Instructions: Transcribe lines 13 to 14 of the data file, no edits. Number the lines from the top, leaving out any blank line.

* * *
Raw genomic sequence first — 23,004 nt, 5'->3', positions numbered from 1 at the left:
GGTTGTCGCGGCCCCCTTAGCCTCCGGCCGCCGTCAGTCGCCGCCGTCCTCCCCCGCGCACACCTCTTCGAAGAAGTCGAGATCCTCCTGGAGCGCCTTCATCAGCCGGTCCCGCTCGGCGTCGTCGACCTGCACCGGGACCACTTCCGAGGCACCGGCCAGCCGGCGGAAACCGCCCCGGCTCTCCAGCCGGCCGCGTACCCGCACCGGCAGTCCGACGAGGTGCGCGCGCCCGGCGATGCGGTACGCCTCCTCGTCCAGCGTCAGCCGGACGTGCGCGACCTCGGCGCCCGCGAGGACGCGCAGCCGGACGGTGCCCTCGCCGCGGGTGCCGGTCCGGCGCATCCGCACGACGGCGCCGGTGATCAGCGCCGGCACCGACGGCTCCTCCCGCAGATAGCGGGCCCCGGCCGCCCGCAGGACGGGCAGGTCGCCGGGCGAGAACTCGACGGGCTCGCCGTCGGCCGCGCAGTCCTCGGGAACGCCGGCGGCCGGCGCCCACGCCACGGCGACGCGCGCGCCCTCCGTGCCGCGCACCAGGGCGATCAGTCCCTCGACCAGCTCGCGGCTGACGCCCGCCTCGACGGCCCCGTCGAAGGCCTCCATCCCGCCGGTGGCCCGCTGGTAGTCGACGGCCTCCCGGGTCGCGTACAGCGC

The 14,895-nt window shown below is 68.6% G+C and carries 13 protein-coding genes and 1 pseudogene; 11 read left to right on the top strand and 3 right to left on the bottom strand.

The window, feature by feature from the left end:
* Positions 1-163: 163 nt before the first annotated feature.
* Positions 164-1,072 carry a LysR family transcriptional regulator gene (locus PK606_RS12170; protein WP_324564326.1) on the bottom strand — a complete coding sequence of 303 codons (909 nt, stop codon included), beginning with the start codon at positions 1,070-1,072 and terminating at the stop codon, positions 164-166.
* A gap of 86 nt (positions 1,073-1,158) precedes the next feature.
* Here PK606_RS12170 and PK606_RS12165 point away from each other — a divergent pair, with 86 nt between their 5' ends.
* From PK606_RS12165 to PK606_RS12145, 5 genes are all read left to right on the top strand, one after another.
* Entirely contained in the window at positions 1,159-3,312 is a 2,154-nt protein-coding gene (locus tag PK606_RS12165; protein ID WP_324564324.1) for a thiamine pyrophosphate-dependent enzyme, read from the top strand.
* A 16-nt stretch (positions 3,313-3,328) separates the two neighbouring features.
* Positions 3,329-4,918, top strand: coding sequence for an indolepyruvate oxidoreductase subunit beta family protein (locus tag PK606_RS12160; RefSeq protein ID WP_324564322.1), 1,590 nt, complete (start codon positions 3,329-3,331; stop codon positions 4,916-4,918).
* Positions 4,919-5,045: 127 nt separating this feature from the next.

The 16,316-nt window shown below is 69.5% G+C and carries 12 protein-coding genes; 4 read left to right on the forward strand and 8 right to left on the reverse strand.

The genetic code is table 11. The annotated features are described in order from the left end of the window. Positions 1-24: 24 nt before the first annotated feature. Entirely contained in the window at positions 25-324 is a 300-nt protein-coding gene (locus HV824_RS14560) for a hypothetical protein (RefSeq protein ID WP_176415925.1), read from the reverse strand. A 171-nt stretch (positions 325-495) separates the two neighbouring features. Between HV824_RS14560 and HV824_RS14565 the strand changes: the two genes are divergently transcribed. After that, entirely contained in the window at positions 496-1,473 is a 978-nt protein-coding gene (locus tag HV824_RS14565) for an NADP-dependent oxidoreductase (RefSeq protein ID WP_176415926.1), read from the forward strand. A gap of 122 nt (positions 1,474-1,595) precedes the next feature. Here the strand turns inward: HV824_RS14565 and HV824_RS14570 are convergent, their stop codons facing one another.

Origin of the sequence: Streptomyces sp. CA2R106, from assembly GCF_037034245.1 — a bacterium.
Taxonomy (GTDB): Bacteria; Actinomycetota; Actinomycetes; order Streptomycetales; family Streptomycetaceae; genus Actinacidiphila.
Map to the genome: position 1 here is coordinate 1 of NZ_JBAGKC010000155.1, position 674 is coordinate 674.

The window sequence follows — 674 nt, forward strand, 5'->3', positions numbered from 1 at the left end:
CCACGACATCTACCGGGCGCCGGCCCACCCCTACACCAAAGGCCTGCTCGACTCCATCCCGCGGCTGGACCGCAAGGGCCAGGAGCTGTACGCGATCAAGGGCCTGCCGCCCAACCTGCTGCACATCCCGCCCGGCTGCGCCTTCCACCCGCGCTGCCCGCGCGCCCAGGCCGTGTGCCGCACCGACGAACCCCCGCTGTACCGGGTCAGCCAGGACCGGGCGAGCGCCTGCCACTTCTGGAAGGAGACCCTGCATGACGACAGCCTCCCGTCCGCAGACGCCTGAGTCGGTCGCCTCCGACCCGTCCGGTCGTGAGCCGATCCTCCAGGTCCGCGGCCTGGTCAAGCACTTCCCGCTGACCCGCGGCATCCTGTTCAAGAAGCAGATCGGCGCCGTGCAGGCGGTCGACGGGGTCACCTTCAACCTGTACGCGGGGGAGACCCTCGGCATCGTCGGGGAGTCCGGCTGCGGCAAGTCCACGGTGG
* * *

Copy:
* Positions 4,919-5,045: 127 nt separating this feature from the next.

The 16,316-nt window shown below is 69.5% G+C and carries 12 protein-coding genes; 4 read left to right on the forward strand and 8 right to left on the reverse strand.